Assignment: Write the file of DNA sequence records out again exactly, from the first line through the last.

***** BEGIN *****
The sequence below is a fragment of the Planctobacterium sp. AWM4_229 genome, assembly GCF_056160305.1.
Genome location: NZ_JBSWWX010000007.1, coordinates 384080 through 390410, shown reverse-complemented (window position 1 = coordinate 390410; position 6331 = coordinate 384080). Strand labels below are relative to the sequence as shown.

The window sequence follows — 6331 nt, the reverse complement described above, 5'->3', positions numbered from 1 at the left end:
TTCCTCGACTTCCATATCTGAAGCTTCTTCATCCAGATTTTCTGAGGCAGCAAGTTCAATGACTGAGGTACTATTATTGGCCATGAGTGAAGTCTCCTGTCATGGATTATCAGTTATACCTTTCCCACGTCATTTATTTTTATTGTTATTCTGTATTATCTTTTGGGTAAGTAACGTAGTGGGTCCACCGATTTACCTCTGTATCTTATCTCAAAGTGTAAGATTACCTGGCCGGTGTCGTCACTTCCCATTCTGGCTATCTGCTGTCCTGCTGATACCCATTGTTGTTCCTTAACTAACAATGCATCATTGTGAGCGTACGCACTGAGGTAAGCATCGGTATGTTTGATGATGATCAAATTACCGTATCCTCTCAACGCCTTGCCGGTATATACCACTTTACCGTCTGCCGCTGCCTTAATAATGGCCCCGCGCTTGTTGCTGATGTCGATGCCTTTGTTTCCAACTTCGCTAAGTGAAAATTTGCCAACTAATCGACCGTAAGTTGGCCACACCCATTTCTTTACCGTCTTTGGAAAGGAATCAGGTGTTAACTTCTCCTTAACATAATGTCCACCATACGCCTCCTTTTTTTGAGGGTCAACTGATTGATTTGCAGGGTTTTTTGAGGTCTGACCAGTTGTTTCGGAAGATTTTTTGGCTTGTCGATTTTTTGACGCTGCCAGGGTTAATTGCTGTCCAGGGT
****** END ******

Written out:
The sequence below is a fragment of the Planctobacterium sp. AWM4_229 genome, assembly GCF_056160305.1.
Genome location: NZ_JBSWWX010000007.1, coordinates 384080 through 390410, shown reverse-complemented (window position 1 = coordinate 390410; position 6331 = coordinate 384080). Strand labels below are relative to the sequence as shown.

The window sequence follows — 6331 nt, the reverse complement described above, 5'->3', positions numbered from 1 at the left end:
TTCCTCGACTTCCATATCTGAAGCTTCTTCATCCAGATTTTCTGAGGCAGCAAGTTCAATGACTGAGGTACTATTATTGGCCATGAGTGAAGTCTCCTGTCATGGATTATCAGTTATACCTTTCCCACGTCATTTATTTTTATTGTTATTCTGTATTATCTTTTGGGTAAGTAACGTAGTGGGTCCACCGATTTACCTCTGTATCTTATCTCAAAGTGTAAGATTACCTGGCCGGTGTCGTCACTTCCCATTCTGGCTATCTGCTGTCCTGCTGATACCCATTGTTGTTCCTTAACTAACAATGCATCATTGTGAGCGTACGCACTGAGGTAAGCATCGGTATGTTTGATGATGATCAAATTACCGTATCCTCTCAACGCCTTGCCGGTATATACCACTTTACCGTCTGCCGCTGCCTTAATAATGGCCCCGCGCTTGTTGCTGATGTCGATGCCTTTGTTTCCAACTTCGCTAAGTGAAAATTTGCCAACTAATCGACCGTAAGTTGGCCACACCCATTTCTTTACCGTCTTTGGAAAGGAATCAGGTGTTAACTTCTCCTTAACATAATGTCCACCATACGCCTCCTTTTTTTGAGGGTCAACTGATTGATTTGCAGGGTTTTTTGAGGTCTGACCAGTTGTTTCGGAAGATTTTTTGGCTTGTCGATTTTTTGACGCTGCCAGGGTTAATTGCTGTCCAGGGT